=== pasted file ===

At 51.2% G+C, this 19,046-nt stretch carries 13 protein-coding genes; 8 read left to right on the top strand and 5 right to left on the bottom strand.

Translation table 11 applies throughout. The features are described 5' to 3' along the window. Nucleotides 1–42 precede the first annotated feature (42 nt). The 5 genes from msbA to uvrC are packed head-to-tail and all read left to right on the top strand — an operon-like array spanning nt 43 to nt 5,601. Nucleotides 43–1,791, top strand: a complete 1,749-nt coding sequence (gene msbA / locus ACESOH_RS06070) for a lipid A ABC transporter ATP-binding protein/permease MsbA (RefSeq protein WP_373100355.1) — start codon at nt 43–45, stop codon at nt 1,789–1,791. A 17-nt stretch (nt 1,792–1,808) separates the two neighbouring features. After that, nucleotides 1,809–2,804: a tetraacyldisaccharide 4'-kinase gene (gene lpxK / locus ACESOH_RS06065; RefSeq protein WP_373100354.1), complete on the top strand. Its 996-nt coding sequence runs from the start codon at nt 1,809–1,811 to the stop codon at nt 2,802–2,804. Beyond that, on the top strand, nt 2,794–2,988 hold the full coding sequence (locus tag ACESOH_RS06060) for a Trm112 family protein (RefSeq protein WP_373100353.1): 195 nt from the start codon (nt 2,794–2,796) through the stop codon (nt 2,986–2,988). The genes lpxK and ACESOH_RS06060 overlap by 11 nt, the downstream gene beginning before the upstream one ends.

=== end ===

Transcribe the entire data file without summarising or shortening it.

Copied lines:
At 51.2% G+C, this 19,046-nt stretch carries 13 protein-coding genes; 8 read left to right on the top strand and 5 right to left on the bottom strand.

Translation table 11 applies throughout. The features are described 5' to 3' along the window. Nucleotides 1–42 precede the first annotated feature (42 nt). The 5 genes from msbA to uvrC are packed head-to-tail and all read left to right on the top strand — an operon-like array spanning nt 43 to nt 5,601. Nucleotides 43–1,791, top strand: a complete 1,749-nt coding sequence (gene msbA / locus ACESOH_RS06070) for a lipid A ABC transporter ATP-binding protein/permease MsbA (RefSeq protein WP_373100355.1) — start codon at nt 43–45, stop codon at nt 1,789–1,791. A 17-nt stretch (nt 1,792–1,808) separates the two neighbouring features. After that, nucleotides 1,809–2,804: a tetraacyldisaccharide 4'-kinase gene (gene lpxK / locus ACESOH_RS06065; RefSeq protein WP_373100354.1), complete on the top strand. Its 996-nt coding sequence runs from the start codon at nt 1,809–1,811 to the stop codon at nt 2,802–2,804. Beyond that, on the top strand, nt 2,794–2,988 hold the full coding sequence (locus tag ACESOH_RS06060) for a Trm112 family protein (RefSeq protein WP_373100353.1): 195 nt from the start codon (nt 2,794–2,796) through the stop codon (nt 2,986–2,988). The genes lpxK and ACESOH_RS06060 overlap by 11 nt, the downstream gene beginning before the upstream one ends.